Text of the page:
Recognizing this, Starbucks closed all stores nationwide for several hours in 2008 to “re-train” their staff to guarantee complete customer satisfaction.   What a great marketing ploy that was, since in my opinion, they will need more of these “training sessions” to fix the broken business model.  If Dunkin’ Donuts, McDonalds or Caribou don’t give Starbucks its death sentence, Starbucks itself will with this “improved” customer service just might. 

I’m not quite at the point to sign up for the “I Hate Starbucks” blog, but I am a regular of this nifty little website giving me non-Starbucks alternativesChris Anderson would certainly love this site – the mom and pop’s not hoping for the big hit, but rather working to thrive in a niche market.  Certainly, not the strategy of Starbucks.

Response Post #11 – “The Iraq War”

Posted in Uncategorized on April 14, 2009 by Dave T
Iraq War Images

Iraq War Images

Wow, is all I have to say of the things I discovered as I researched digitally  the The Iraq War, part of the broader War on Terror.  It’s the first war of its kind – the first war since the inception of Web 2.0.  And, the blogs, podcasts, articles, etc. on the web is quite astonishing.

I have to admit that I have not been a good Web 2.0 user during the war as I rarely have used these mediums to get my news.  I find it fascinating how Swarthmore College has created a way to truly offer un-biased news reporting on the war and the affects on troops and Iraqi citizens.

It’s funny how on the networks of ABC, CBS, and NBC, you don’t hear the statistics of an “all-time high optimism of Iraqis,” where “80% of them are positive about the state of the country, up from 50% in 2007,” or “those who think democracy is the right way is at its highest percent ever, and those people feel more and more safe in their neighborhoods.”  Very interesting indeed how transparent this war has become. 

The transparency transcends from blogs, to pictures, to documentaries, to videos, all offering viewers an inside look at the front line of our war – something never done before.  It ignites many feelings I’d imagine – but for me, a growing sense of patriotism.  While I may not fully agree with the primary intent of our going to war, the fact remains that we have American brothers and sisters in the Middle East, fighting for our freedom, our democracy.  Any bit of good news that our soldiers are accomplishing – should be published.  Everyone knows, the mainstream media will not report it.

Conversely, if we have soldiers who are not carrying out the American constitution and providing goodwill toward others, that should be documented, also.  As evidenced by Kevin Sites’ videotape of a Marine allegedly shooting an unarmed Iraqi, the footage stirred a lot of outrage and questions as to whether there is too much transparency with the war.  As far as I’m concerned, NO.  Unless our national security, or the security of our soldiers is in question, I say share it!  It ensures justice and (hopefully) bolsters the truth…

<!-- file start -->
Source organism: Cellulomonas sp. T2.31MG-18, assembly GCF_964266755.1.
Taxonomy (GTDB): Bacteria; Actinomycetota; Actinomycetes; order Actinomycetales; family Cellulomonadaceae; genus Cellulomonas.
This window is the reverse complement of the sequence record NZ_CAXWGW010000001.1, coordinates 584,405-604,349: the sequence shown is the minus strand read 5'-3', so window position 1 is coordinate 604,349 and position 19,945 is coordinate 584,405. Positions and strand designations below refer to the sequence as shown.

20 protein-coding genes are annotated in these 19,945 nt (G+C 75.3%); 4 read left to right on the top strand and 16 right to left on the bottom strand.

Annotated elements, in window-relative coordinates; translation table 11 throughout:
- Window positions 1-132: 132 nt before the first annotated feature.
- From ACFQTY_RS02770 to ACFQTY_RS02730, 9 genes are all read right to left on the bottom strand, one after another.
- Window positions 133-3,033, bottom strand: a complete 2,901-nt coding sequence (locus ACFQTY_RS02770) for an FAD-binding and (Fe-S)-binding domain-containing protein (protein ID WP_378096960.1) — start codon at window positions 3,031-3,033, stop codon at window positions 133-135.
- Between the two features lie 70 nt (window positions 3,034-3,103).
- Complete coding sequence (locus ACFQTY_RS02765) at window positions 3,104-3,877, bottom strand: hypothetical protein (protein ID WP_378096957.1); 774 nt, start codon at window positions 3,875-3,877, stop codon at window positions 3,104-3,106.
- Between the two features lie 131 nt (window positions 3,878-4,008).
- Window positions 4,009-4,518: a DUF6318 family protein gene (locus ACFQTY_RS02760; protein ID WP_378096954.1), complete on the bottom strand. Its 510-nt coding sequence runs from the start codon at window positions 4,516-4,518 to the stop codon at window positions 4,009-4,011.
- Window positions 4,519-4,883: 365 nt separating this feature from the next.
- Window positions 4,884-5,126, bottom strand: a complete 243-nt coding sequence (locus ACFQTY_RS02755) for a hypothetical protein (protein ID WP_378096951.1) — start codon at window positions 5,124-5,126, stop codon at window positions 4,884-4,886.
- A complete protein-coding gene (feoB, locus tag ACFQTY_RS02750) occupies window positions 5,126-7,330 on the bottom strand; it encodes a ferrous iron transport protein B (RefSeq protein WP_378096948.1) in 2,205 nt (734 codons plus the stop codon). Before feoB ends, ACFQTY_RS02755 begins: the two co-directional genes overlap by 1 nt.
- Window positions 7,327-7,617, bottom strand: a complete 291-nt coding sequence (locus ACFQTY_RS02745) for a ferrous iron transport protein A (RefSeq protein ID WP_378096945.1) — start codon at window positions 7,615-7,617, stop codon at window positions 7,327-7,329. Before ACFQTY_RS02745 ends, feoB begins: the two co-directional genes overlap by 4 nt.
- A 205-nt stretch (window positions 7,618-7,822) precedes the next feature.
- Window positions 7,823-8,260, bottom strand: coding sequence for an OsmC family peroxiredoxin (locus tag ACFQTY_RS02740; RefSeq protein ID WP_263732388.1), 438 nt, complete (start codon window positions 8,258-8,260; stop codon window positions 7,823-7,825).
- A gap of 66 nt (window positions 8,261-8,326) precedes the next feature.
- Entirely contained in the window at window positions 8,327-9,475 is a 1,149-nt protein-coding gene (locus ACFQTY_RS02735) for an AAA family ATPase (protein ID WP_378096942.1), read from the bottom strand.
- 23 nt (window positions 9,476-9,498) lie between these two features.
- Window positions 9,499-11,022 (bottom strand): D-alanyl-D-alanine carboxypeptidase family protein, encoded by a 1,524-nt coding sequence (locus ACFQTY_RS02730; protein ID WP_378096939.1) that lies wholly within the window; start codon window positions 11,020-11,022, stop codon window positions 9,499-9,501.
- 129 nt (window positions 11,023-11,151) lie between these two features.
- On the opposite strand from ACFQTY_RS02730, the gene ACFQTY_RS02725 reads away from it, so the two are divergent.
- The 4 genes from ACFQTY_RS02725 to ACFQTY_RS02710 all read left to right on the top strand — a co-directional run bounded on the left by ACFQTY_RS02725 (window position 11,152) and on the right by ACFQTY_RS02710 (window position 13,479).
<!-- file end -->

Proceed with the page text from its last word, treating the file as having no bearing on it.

Extra Post #1 – Domestic Violence Response

Posted in Social Media Course, Uncategorized with tags , , on April 1, 2009 by Dave T

Response post to Sassing Me’s “Domestic Violence” post.  From a man’s perspective:

Hilary, I couldn’t agree more.  Remember the old adage “if he does it once, he’ll do it again”?  In Rihanna and Chris Brown’s case, this is allegedly true.   So sad that two mega stars, one a beautiful grammy-award winning Pop icon, the other a rising R&B star, could be entagled in such devastating fiasco – both equally at risk of losing their star power.

Why both of them?  Rihanna has become an icon – looked up to by girls of all ages because of her rise to fame and sheer beauty.  A girl who was visibly beaten by her love interest (allegedly), yet still decided to reunite with Brown.  What type of example is she setting for youth around the world – that’s is perfectly acceptable to be beaten by “the one you love”?  Seriously…

And, Chris Brown, if the charges turn out to be true, is at severe risk of losing his star power simply because he is below scum of the Earth.  Anyone that would raise a hand to a woman is worth nothing at all. 

According to an AtHealth survey, 2 out of 3 females in this population have been attacked by a family member or a person with which they are acquainted.  And, over 45% of battered women routinely take back them men who have assaulted them in the past – however, women who leave their batterers are at a 75% greater risk of being killed by the batterer than those who stay.  And, a woman in the United States is beaten every 7.4 seconds.  What startling statistics…

I cannot fathom for the life of me how a man can say “I do it because I love you.”  Mostly, according the Domestic Violence Fact Sheet, male abusers typically follow a “Cycle of Domestic Violence” behavior wheel.  It begins with tension building, then violence, then seduction.  Women, too, go through their own cycle – Love, Hope and Fear.

Take it from a man’s perspective.  Any man with any worth, would never lay a hand on a woman.